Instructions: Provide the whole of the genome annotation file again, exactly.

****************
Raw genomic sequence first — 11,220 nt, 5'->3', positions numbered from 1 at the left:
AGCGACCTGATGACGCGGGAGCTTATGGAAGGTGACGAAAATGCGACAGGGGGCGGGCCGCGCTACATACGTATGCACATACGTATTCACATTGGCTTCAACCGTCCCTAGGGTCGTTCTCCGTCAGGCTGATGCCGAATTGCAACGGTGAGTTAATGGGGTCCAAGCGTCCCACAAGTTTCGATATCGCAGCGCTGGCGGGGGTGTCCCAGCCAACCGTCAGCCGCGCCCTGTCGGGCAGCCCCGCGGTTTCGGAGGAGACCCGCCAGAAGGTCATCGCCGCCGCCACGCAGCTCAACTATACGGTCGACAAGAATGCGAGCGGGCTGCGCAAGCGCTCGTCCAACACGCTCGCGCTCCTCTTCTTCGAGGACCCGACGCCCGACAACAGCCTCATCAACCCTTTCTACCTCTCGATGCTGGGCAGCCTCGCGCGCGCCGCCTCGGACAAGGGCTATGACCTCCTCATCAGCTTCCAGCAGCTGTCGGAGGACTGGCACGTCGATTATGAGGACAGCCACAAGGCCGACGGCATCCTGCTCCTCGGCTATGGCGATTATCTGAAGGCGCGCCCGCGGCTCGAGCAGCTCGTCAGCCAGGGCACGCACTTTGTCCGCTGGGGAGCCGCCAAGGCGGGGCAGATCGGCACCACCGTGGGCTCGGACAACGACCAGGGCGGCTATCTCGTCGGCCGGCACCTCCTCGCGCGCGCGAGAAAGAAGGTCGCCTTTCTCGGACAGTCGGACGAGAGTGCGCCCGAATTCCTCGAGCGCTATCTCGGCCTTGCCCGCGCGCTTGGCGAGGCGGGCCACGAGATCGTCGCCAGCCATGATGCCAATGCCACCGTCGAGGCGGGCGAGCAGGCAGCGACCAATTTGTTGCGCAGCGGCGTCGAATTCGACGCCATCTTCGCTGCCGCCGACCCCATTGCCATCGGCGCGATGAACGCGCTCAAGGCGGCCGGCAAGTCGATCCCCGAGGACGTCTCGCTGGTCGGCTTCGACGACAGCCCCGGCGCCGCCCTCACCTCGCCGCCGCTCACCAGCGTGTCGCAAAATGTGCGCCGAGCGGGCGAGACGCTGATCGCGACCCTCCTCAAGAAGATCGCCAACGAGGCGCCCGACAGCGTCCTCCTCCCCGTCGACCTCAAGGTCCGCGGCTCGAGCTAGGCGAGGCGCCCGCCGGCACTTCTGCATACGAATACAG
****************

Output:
Raw genomic sequence first — 11,220 nt, 5'->3', positions numbered from 1 at the left:
AGCGACCTGATGACGCGGGAGCTTATGGAAGGTGACGAAAATGCGACAGGGGGCGGGCCGCGCTACATACGTATGCACATACGTATTCACATTGGCTTCAACCGTCCCTAGGGTCGTTCTCCGTCAGGCTGATGCCGAATTGCAACGGTGAGTTAATGGGGTCCAAGCGTCCCACAAGTTTCGATATCGCAGCGCTGGCGGGGGTGTCCCAGCCAACCGTCAGCCGCGCCCTGTCGGGCAGCCCCGCGGTTTCGGAGGAGACCCGCCAGAAGGTCATCGCCGCCGCCACGCAGCTCAACTATACGGTCGACAAGAATGCGAGCGGGCTGCGCAAGCGCTCGTCCAACACGCTCGCGCTCCTCTTCTTCGAGGACCCGACGCCCGACAACAGCCTCATCAACCCTTTCTACCTCTCGATGCTGGGCAGCCTCGCGCGCGCCGCCTCGGACAAGGGCTATGACCTCCTCATCAGCTTCCAGCAGCTGTCGGAGGACTGGCACGTCGATTATGAGGACAGCCACAAGGCCGACGGCATCCTGCTCCTCGGCTATGGCGATTATCTGAAGGCGCGCCCGCGGCTCGAGCAGCTCGTCAGCCAGGGCACGCACTTTGTCCGCTGGGGAGCCGCCAAGGCGGGGCAGATCGGCACCACCGTGGGCTCGGACAACGACCAGGGCGGCTATCTCGTCGGCCGGCACCTCCTCGCGCGCGCGAGAAAGAAGGTCGCCTTTCTCGGACAGTCGGACGAGAGTGCGCCCGAATTCCTCGAGCGCTATCTCGGCCTTGCCCGCGCGCTTGGCGAGGCGGGCCACGAGATCGTCGCCAGCCATGATGCCAATGCCACCGTCGAGGCGGGCGAGCAGGCAGCGACCAATTTGTTGCGCAGCGGCGTCGAATTCGACGCCATCTTCGCTGCCGCCGACCCCATTGCCATCGGCGCGATGAACGCGCTCAAGGCGGCCGGCAAGTCGATCCCCGAGGACGTCTCGCTGGTCGGCTTCGACGACAGCCCCGGCGCCGCCCTCACCTCGCCGCCGCTCACCAGCGTGTCGCAAAATGTGCGCCGAGCGGGCGAGACGCTGATCGCGACCCTCCTCAAGAAGATCGCCAACGAGGCGCCCGACAGCGTCCTCCTCCCCGTCGACCTCAAGGTCCGCGGCTCGAGCTAGGCGAGGCGCCCGCCGGCACTTCTGCATACGAATACAG